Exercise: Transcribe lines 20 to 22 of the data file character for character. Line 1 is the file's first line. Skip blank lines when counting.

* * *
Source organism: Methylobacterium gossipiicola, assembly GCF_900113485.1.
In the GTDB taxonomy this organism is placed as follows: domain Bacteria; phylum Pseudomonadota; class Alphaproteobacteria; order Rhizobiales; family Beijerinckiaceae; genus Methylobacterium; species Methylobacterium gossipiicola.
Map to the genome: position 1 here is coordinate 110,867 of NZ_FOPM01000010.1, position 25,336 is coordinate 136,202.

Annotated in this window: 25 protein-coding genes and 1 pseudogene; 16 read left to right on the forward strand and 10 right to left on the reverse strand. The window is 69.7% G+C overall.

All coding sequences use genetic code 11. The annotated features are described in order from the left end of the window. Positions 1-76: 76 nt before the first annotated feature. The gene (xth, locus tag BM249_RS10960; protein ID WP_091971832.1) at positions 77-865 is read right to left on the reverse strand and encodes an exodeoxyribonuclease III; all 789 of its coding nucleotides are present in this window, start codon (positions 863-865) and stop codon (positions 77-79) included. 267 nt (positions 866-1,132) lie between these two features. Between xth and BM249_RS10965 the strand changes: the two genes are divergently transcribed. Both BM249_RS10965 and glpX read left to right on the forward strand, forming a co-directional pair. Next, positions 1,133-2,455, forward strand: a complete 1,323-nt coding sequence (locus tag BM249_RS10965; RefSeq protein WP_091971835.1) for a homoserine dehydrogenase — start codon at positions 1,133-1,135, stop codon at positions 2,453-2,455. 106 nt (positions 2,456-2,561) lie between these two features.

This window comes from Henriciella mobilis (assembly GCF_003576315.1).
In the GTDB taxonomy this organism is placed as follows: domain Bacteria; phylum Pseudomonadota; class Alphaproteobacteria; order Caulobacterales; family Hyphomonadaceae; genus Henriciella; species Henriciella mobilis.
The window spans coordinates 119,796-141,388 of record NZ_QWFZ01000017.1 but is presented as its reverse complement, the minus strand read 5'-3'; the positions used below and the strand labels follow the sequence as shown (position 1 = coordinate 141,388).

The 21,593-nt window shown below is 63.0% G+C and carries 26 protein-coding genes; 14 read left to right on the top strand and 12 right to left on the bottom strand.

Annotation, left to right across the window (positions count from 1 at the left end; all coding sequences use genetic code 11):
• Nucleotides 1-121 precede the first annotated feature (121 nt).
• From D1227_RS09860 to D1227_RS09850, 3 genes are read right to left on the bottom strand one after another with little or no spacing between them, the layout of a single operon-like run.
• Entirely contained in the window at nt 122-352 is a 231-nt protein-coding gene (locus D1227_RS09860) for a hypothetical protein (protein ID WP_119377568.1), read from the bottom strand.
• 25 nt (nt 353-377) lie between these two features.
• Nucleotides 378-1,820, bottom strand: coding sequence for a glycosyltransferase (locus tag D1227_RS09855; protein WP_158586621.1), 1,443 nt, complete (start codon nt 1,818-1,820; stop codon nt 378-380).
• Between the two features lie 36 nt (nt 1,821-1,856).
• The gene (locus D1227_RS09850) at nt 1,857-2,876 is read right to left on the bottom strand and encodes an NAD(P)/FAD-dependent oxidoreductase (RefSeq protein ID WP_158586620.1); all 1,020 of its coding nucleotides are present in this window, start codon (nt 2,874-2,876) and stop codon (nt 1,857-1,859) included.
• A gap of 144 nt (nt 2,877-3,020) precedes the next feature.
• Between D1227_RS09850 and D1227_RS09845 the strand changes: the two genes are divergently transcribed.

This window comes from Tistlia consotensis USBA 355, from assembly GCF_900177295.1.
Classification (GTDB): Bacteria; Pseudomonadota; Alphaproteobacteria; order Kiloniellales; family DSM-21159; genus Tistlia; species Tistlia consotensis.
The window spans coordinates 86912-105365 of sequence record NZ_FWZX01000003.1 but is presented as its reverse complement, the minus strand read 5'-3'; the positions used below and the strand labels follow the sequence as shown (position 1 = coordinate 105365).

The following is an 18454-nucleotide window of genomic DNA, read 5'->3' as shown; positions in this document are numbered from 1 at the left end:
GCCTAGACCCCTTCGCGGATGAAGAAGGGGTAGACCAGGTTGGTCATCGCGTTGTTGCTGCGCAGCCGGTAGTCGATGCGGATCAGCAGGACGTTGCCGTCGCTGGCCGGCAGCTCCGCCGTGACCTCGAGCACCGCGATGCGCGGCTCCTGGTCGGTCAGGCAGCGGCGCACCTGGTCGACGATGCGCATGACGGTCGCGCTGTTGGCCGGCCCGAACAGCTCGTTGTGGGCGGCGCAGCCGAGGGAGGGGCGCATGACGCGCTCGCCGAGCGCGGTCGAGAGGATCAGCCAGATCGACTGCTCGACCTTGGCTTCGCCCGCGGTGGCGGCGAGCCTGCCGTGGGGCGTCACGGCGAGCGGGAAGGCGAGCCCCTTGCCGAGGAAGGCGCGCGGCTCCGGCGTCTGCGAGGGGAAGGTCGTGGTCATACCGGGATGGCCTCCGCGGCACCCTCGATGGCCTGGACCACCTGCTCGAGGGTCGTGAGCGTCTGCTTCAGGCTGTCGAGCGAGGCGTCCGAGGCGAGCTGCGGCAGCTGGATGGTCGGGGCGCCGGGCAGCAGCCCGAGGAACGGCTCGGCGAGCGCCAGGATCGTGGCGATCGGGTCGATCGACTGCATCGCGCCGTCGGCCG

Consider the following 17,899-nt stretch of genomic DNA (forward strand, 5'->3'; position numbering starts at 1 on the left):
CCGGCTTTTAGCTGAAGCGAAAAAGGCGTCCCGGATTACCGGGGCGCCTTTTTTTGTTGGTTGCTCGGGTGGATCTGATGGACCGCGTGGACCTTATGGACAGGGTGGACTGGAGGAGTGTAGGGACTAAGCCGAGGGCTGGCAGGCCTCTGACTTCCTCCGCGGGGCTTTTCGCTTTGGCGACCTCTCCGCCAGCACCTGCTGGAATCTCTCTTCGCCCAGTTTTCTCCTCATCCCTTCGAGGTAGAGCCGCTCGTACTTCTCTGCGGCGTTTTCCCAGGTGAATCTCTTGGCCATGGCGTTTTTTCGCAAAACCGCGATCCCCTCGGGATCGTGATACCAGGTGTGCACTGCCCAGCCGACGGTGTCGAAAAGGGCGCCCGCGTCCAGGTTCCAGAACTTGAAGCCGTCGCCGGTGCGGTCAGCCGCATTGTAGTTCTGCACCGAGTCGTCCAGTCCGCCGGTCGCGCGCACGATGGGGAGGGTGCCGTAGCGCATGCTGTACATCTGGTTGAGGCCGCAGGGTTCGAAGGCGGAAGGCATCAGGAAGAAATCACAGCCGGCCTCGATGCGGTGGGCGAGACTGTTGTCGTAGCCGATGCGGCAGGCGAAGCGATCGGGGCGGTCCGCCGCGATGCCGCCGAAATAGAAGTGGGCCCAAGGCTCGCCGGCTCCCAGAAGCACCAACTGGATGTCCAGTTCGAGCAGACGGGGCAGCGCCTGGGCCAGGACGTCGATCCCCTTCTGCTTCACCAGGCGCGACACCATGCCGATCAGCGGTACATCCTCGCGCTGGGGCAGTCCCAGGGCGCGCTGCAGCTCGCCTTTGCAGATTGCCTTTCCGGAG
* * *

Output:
This window comes from Tistlia consotensis USBA 355, from assembly GCF_900177295.1.
Classification (GTDB): Bacteria; Pseudomonadota; Alphaproteobacteria; order Kiloniellales; family DSM-21159; genus Tistlia; species Tistlia consotensis.
The window spans coordinates 86912-105365 of sequence record NZ_FWZX01000003.1 but is presented as its reverse complement, the minus strand read 5'-3'; the positions used below and the strand labels follow the sequence as shown (position 1 = coordinate 105365).